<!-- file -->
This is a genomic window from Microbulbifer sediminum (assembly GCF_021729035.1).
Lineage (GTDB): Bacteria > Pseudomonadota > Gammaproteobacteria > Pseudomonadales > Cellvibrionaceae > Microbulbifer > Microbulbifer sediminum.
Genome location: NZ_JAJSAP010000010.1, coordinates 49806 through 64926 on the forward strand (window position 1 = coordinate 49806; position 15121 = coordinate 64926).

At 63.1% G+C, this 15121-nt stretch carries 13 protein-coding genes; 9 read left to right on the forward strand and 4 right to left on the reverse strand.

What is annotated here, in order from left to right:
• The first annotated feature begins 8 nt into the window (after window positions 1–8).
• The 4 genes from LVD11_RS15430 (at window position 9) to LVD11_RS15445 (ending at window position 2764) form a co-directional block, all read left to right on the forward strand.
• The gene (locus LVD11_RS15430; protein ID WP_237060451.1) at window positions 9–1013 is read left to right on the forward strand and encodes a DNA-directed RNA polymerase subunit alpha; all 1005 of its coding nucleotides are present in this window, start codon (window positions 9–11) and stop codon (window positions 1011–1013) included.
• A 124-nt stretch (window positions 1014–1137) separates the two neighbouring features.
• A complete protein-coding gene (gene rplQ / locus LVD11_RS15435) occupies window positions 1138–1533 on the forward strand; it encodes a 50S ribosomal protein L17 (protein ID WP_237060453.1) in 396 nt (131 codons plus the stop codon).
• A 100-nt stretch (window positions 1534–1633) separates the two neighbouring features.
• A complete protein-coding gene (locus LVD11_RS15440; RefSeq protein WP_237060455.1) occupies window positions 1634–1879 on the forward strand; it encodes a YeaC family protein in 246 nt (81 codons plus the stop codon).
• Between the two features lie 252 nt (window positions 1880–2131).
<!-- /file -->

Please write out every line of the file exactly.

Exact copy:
This is a genomic window from Microbulbifer sediminum (assembly GCF_021729035.1).
Lineage (GTDB): Bacteria > Pseudomonadota > Gammaproteobacteria > Pseudomonadales > Cellvibrionaceae > Microbulbifer > Microbulbifer sediminum.
Genome location: NZ_JAJSAP010000010.1, coordinates 49806 through 64926 on the forward strand (window position 1 = coordinate 49806; position 15121 = coordinate 64926).

At 63.1% G+C, this 15121-nt stretch carries 13 protein-coding genes; 9 read left to right on the forward strand and 4 right to left on the reverse strand.

What is annotated here, in order from left to right:
• The first annotated feature begins 8 nt into the window (after window positions 1–8).
• The 4 genes from LVD11_RS15430 (at window position 9) to LVD11_RS15445 (ending at window position 2764) form a co-directional block, all read left to right on the forward strand.
• The gene (locus LVD11_RS15430; protein ID WP_237060451.1) at window positions 9–1013 is read left to right on the forward strand and encodes a DNA-directed RNA polymerase subunit alpha; all 1005 of its coding nucleotides are present in this window, start codon (window positions 9–11) and stop codon (window positions 1011–1013) included.
• A 124-nt stretch (window positions 1014–1137) separates the two neighbouring features.
• A complete protein-coding gene (gene rplQ / locus LVD11_RS15435) occupies window positions 1138–1533 on the forward strand; it encodes a 50S ribosomal protein L17 (protein ID WP_237060453.1) in 396 nt (131 codons plus the stop codon).
• A 100-nt stretch (window positions 1534–1633) separates the two neighbouring features.
• A complete protein-coding gene (locus LVD11_RS15440; RefSeq protein WP_237060455.1) occupies window positions 1634–1879 on the forward strand; it encodes a YeaC family protein in 246 nt (81 codons plus the stop codon).
• Between the two features lie 252 nt (window positions 1880–2131).